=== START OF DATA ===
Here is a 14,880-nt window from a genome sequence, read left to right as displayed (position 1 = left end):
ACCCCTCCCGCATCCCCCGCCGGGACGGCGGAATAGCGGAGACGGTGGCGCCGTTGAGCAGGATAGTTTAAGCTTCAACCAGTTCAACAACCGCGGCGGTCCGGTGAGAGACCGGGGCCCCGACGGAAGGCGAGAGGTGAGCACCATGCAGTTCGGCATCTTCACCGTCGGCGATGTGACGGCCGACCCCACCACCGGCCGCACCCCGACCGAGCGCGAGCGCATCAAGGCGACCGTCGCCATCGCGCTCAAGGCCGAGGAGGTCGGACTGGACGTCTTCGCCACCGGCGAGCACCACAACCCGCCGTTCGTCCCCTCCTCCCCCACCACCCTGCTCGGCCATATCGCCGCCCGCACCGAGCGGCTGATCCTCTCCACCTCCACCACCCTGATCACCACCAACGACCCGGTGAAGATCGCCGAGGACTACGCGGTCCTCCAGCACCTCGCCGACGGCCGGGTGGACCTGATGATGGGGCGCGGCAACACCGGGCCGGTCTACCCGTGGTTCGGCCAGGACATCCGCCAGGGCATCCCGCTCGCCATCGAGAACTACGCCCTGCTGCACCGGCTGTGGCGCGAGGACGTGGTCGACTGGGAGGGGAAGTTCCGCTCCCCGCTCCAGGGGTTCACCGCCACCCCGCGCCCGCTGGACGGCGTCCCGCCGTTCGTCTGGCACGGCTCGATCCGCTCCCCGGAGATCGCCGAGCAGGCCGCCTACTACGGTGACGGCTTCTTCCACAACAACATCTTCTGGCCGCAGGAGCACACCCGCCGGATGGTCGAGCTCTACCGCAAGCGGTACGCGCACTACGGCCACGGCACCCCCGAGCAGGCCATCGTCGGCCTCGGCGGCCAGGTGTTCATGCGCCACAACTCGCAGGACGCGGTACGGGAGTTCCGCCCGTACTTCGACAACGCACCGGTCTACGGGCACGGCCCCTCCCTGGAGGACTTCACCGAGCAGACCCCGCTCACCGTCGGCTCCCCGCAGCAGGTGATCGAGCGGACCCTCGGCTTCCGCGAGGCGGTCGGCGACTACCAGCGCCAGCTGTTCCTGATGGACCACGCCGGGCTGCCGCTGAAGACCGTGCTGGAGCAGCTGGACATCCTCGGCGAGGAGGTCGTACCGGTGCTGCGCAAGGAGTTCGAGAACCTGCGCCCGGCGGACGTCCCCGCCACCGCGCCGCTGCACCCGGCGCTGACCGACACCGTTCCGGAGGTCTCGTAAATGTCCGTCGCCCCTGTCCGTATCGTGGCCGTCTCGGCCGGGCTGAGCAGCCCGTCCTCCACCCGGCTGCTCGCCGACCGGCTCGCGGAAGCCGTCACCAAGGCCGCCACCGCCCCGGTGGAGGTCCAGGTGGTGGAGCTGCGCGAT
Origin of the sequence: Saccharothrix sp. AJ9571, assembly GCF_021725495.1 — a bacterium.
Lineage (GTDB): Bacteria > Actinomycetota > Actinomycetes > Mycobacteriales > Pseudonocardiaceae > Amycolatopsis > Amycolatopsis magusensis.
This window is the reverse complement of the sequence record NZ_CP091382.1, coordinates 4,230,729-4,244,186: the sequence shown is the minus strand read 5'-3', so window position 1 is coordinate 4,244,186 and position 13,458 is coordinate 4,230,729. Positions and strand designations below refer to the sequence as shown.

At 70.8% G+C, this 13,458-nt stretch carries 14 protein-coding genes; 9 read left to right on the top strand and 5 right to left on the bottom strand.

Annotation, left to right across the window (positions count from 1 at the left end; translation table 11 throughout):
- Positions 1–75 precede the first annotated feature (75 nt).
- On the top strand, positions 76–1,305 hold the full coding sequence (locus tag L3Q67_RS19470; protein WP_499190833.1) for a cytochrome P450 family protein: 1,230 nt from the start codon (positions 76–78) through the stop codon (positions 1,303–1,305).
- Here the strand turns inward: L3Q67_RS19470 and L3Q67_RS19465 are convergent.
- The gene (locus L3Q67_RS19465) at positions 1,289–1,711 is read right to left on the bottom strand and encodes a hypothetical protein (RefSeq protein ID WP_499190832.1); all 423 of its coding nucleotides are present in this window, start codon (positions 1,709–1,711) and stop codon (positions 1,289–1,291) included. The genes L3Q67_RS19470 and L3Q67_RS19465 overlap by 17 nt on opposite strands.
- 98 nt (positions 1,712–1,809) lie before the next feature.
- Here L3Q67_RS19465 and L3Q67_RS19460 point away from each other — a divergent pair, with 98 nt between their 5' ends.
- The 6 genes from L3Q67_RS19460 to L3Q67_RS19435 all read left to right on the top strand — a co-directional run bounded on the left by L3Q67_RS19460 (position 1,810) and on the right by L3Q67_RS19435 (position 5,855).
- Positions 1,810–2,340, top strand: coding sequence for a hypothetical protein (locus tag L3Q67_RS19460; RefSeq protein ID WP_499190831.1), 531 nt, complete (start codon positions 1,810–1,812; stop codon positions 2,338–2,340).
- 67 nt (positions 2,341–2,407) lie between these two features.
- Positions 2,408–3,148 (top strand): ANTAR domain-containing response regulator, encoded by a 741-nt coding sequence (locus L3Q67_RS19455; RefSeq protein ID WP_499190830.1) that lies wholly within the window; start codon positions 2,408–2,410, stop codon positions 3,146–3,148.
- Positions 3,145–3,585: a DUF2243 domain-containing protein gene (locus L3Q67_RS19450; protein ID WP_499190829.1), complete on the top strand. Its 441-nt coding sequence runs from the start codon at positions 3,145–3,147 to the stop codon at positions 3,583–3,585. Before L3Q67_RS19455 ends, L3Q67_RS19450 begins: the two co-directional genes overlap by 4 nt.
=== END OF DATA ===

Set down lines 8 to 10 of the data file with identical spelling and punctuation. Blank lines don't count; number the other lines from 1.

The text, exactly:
- Positions 1–75 precede the first annotated feature (75 nt).
- On the top strand, positions 76–1,305 hold the full coding sequence (locus tag L3Q67_RS19470; protein WP_499190833.1) for a cytochrome P450 family protein: 1,230 nt from the start codon (positions 76–78) through the stop codon (positions 1,303–1,305).
- Here the strand turns inward: L3Q67_RS19470 and L3Q67_RS19465 are convergent.